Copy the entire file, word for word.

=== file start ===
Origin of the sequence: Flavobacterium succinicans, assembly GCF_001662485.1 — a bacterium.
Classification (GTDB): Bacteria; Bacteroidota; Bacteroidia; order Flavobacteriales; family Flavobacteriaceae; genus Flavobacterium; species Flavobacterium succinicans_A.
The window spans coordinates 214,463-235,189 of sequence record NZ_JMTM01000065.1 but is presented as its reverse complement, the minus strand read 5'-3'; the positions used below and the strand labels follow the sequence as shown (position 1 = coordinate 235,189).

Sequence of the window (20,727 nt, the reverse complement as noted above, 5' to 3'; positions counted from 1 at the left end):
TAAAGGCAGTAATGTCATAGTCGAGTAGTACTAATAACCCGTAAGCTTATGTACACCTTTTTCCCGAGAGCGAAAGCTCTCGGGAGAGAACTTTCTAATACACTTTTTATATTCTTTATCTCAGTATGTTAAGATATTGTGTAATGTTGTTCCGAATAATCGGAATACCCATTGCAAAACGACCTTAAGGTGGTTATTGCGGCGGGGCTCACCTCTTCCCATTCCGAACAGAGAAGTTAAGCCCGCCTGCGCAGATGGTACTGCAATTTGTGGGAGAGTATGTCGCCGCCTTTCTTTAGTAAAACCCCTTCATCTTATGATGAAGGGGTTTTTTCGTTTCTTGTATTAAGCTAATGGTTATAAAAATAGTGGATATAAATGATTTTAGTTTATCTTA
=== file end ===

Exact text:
Origin of the sequence: Flavobacterium succinicans, assembly GCF_001662485.1 — a bacterium.
Classification (GTDB): Bacteria; Bacteroidota; Bacteroidia; order Flavobacteriales; family Flavobacteriaceae; genus Flavobacterium; species Flavobacterium succinicans_A.
The window spans coordinates 214,463-235,189 of sequence record NZ_JMTM01000065.1 but is presented as its reverse complement, the minus strand read 5'-3'; the positions used below and the strand labels follow the sequence as shown (position 1 = coordinate 235,189).

Sequence of the window (20,727 nt, the reverse complement as noted above, 5' to 3'; positions counted from 1 at the left end):
TAAAGGCAGTAATGTCATAGTCGAGTAGTACTAATAACCCGTAAGCTTATGTACACCTTTTTCCCGAGAGCGAAAGCTCTCGGGAGAGAACTTTCTAATACACTTTTTATATTCTTTATCTCAGTATGTTAAGATATTGTGTAATGTTGTTCCGAATAATCGGAATACCCATTGCAAAACGACCTTAAGGTGGTTATTGCGGCGGGGCTCACCTCTTCCCATTCCGAACAGAGAAGTTAAGCCCGCCTGCGCAGATGGTACTGCAATTTGTGGGAGAGTATGTCGCCGCCTTTCTTTAGTAAAACCCCTTCATCTTATGATGAAGGGGTTTTTTCGTTTCTTGTATTAAGCTAATGGTTATAAAAATAGTGGATATAAATGATTTTAGTTTATCTTA